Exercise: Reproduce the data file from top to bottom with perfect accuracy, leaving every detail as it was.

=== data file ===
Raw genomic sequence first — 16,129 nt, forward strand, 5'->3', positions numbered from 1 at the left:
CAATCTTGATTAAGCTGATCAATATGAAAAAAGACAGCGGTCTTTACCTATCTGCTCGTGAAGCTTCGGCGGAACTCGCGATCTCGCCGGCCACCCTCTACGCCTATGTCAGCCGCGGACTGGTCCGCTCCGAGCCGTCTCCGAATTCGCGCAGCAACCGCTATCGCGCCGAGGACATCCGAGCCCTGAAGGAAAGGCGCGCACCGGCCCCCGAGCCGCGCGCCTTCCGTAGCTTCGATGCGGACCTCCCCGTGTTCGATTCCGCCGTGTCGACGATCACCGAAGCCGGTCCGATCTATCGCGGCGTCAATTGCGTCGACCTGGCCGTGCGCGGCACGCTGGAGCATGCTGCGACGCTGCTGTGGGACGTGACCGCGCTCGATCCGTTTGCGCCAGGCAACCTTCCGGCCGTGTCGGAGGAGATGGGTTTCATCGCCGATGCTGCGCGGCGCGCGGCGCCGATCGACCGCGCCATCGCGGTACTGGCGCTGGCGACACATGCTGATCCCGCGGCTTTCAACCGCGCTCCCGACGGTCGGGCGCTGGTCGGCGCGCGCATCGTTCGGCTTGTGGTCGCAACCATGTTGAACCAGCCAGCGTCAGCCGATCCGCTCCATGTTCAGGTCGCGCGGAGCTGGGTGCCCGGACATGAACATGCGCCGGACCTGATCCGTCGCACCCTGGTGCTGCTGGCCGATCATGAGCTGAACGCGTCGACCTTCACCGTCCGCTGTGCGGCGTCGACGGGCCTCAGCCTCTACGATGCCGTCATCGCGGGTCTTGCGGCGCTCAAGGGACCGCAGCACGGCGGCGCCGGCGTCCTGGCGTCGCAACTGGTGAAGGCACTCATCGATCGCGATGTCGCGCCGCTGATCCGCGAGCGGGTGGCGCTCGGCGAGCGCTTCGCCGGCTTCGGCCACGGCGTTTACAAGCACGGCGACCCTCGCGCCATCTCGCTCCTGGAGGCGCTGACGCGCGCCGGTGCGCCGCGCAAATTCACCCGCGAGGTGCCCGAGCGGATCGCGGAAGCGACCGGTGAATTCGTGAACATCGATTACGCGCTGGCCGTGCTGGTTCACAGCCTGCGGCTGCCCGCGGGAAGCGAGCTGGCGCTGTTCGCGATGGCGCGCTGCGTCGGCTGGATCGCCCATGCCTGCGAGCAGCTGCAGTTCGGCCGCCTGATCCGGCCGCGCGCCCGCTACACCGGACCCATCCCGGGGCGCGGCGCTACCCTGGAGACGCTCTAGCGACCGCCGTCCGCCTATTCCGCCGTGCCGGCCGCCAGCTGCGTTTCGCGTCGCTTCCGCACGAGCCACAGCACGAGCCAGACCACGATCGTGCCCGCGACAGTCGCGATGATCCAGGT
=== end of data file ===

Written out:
Raw genomic sequence first — 16,129 nt, forward strand, 5'->3', positions numbered from 1 at the left:
CAATCTTGATTAAGCTGATCAATATGAAAAAAGACAGCGGTCTTTACCTATCTGCTCGTGAAGCTTCGGCGGAACTCGCGATCTCGCCGGCCACCCTCTACGCCTATGTCAGCCGCGGACTGGTCCGCTCCGAGCCGTCTCCGAATTCGCGCAGCAACCGCTATCGCGCCGAGGACATCCGAGCCCTGAAGGAAAGGCGCGCACCGGCCCCCGAGCCGCGCGCCTTCCGTAGCTTCGATGCGGACCTCCCCGTGTTCGATTCCGCCGTGTCGACGATCACCGAAGCCGGTCCGATCTATCGCGGCGTCAATTGCGTCGACCTGGCCGTGCGCGGCACGCTGGAGCATGCTGCGACGCTGCTGTGGGACGTGACCGCGCTCGATCCGTTTGCGCCAGGCAACCTTCCGGCCGTGTCGGAGGAGATGGGTTTCATCGCCGATGCTGCGCGGCGCGCGGCGCCGATCGACCGCGCCATCGCGGTACTGGCGCTGGCGACACATGCTGATCCCGCGGCTTTCAACCGCGCTCCCGACGGTCGGGCGCTGGTCGGCGCGCGCATCGTTCGGCTTGTGGTCGCAACCATGTTGAACCAGCCAGCGTCAGCCGATCCGCTCCATGTTCAGGTCGCGCGGAGCTGGGTGCCCGGACATGAACATGCGCCGGACCTGATCCGTCGCACCCTGGTGCTGCTGGCCGATCATGAGCTGAACGCGTCGACCTTCACCGTCCGCTGTGCGGCGTCGACGGGCCTCAGCCTCTACGATGCCGTCATCGCGGGTCTTGCGGCGCTCAAGGGACCGCAGCACGGCGGCGCCGGCGTCCTGGCGTCGCAACTGGTGAAGGCACTCATCGATCGCGATGTCGCGCCGCTGATCCGCGAGCGGGTGGCGCTCGGCGAGCGCTTCGCCGGCTTCGGCCACGGCGTTTACAAGCACGGCGACCCTCGCGCCATCTCGCTCCTGGAGGCGCTGACGCGCGCCGGTGCGCCGCGCAAATTCACCCGCGAGGTGCCCGAGCGGATCGCGGAAGCGACCGGTGAATTCGTGAACATCGATTACGCGCTGGCCGTGCTGGTTCACAGCCTGCGGCTGCCCGCGGGAAGCGAGCTGGCGCTGTTCGCGATGGCGCGCTGCGTCGGCTGGATCGCCCATGCCTGCGAGCAGCTGCAGTTCGGCCGCCTGATCCGGCCGCGCGCCCGCTACACCGGACCCATCCCGGGGCGCGGCGCTACCCTGGAGACGCTCTAGCGACCGCCGTCCGCCTATTCCGCCGTGCCGGCCGCCAGCTGCGTTTCGCGTCGCTTCCGCACGAGCCACAGCACGAGCCAGACCACGATCGTGCCCGCGACAGTCGCGATGATCCAGGT